Teacher resources and professional development across the curriculum
Teacher professional development and classroom resources across the curriculum
Name Erien Experience Student teacher Grade & Subject(s) Grade 5 science, mathematics, and social studies Classroom 30 students Demographics K-8 elementary/middle school in an industrial suburb Science Teaching 50 minutes; 5 days per week Curriculum District specified Other Undergraduate degree in environmental studies Will hold master's degree in education with elementary and middle school certification
Module 1 - Introducing the Case
Erien is focusing her attention on generating and responding to productive questions in her classroom. As part of her five-week middle school practicum, Erien and her students explore the wetlands that surround the school building, gathering data for a soil profile activity. While students are engaged in the activity, Erien circulates among groups outdoors, trying to pose questions that help students focus on the observations they need to make. Erien wants the discussions that take place to be student-centered, yet she wonders how that can be accomplished in such a way that all questions are addressed, effective classroom management is maintained, and specific learning goals are met.
Soil Core ActivityGroups of students investigate the wetlands that surround the school building. Each group digs a hole at a different site and records observations of soil texture, moisture, particle size, living things, and other features at five specified depths. Students collect a soil sample and return to the classroom to process their results.
Discussion QuestionsHow would you describe Erien's approach to science teaching and learning?
Which aspects of the soil profile activity are likely to contribute to meaningful class discussion?
What discussion management strategies do you think support a student-centered learning environment?
After meeting with Tom Dana of Pennsylvania State University, Erien decides to try elaborating upon her discussion management strategies. Erien discovers that the soil profile activity has provided students with a common science experience that can contribute to a discussion that includes and is meaningful to all students.
Questions that focus on learning goals are asked of groups by Erien. However, the bulk of the questions and answers that are exchanged occurs between students. Erien observes that students can play a part in moderating discussion and discovers that their questions offer avenues for students to compare their findings and support or refute one another's ideas.
Erien shares with us her strategy of taking a poll, or vote, whenever she senses that attention is wandering or particular students are not being recognized. This vote-taking helps bring the class together and encourages involvement by all students. Erien hopes to apply her newfound strategies to other discussion situations.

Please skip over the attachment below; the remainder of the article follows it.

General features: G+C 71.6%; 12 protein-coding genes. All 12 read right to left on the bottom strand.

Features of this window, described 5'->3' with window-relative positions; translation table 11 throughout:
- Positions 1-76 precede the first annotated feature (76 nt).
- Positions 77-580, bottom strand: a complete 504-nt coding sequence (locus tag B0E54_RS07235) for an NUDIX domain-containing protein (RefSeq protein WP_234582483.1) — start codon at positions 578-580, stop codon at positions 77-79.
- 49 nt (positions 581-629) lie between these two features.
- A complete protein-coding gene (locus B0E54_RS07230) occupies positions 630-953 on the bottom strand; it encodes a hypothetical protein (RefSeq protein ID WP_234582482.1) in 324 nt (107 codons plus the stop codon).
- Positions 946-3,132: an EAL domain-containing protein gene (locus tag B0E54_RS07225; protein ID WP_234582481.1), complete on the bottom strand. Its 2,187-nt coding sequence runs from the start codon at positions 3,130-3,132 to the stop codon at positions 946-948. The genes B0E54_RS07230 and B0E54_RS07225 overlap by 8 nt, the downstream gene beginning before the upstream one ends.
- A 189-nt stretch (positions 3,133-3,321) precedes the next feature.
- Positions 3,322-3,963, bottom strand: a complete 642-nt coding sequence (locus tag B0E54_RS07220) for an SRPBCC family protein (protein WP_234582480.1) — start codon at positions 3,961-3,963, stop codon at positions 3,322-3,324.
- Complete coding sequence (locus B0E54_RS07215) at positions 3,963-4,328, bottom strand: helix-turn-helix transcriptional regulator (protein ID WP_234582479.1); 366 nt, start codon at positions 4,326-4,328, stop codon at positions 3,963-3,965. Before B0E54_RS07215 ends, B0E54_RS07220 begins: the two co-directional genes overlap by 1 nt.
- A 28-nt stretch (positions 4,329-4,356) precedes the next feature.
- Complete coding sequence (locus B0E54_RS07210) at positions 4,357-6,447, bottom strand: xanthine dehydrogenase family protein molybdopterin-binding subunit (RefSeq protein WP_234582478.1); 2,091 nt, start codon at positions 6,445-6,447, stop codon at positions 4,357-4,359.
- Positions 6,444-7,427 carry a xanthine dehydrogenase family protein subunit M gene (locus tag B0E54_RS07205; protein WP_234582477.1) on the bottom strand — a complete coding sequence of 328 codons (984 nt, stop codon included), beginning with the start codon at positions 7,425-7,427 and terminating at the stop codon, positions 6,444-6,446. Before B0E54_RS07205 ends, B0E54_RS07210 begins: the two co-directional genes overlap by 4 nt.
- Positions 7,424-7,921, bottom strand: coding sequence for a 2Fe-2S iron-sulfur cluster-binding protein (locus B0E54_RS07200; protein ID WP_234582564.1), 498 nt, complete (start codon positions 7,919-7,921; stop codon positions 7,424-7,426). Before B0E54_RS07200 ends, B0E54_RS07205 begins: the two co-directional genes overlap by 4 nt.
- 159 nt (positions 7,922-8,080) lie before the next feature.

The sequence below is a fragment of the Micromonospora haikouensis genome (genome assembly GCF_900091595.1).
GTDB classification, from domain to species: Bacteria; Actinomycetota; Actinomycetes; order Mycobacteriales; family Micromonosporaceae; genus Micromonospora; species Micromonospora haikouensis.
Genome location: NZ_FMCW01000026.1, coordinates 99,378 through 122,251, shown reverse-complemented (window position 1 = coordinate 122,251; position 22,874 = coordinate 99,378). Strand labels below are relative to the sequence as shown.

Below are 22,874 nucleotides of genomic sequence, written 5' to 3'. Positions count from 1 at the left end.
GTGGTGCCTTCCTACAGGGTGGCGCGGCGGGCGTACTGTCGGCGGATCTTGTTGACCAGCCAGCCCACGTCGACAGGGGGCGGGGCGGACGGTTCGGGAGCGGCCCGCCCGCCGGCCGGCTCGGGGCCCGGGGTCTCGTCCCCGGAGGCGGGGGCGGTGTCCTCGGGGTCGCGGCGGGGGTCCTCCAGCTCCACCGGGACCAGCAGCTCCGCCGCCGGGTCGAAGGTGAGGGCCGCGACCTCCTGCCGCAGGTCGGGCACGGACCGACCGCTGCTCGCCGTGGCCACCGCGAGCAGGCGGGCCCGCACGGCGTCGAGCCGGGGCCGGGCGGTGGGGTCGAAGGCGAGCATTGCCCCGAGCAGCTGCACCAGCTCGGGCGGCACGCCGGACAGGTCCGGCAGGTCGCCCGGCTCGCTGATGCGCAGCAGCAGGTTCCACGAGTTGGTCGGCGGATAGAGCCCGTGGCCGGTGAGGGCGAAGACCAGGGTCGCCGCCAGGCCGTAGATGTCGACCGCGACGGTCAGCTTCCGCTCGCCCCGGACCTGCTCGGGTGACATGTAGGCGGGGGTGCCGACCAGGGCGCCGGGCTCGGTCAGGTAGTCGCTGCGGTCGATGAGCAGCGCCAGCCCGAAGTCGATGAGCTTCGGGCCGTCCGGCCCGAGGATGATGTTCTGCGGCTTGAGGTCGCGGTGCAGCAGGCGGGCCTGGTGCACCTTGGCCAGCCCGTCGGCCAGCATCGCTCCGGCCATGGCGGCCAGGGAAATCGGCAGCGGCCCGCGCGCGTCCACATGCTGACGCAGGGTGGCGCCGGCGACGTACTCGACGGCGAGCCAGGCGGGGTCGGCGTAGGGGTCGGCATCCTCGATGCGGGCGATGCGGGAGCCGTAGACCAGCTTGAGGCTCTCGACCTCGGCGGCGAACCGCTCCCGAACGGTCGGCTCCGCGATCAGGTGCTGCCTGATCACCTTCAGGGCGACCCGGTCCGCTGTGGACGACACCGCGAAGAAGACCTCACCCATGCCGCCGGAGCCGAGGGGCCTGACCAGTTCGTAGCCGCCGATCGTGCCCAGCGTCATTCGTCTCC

Soil Profile ActivityGroups of students transform and interpret their wetlands data by preparing posters showing soil profiles, which are presented by groups to the whole class. Discussion questions are posed by class members to the presenting group.
Discussion QuestionsIn your opinion, what elements of Erien's approach to discussion seem to be most successful? Least successful?
What do you think are the biggest challenges that discussions pose for classroom management?
How do you think teachers can structure student-centered discussions to balance the need to meet learning goals with the need to foster student interaction?
Erien still finds herself trying to balance her content goals with her needs for classroom management and students' needs for individual recognition of ideas.
Having found success in relying on students to generate and answer one another's questions, Erien embarks with her class on a one-day activity. As part of a mock town meeting where townspeople are considering the construction of a retirement housing facility on or near a wetlands, students assume the roles of environmental experts, builders, concerned neighbors, even wildlife aficionados. As part of the role-playing, "town meeting participants" query "panel members," who have prepared diagrams and line drawings showing design and site plans as blueprints would.
By embedding science in such real-life scenarios, Erien shares with her students the valuable role that science understandings can play in meaningful decision making.
Town Meeting ActivityAs the culminating activity in the wetlands unit, students apply their knowledge in a role-play activity that mimics a town meeting. Students become experts, business people, townspeople, and others who are charged with making an environmental decision involving the placement of a structure on or near wetlands.
Discussion QuestionsWhat comparisons can you make between Erien's first and second class discussions?
What do you think are some of the necessary conditions for a meaningful class discussion in science?
How would you incorporate class discussion into other areas of your science curriculum?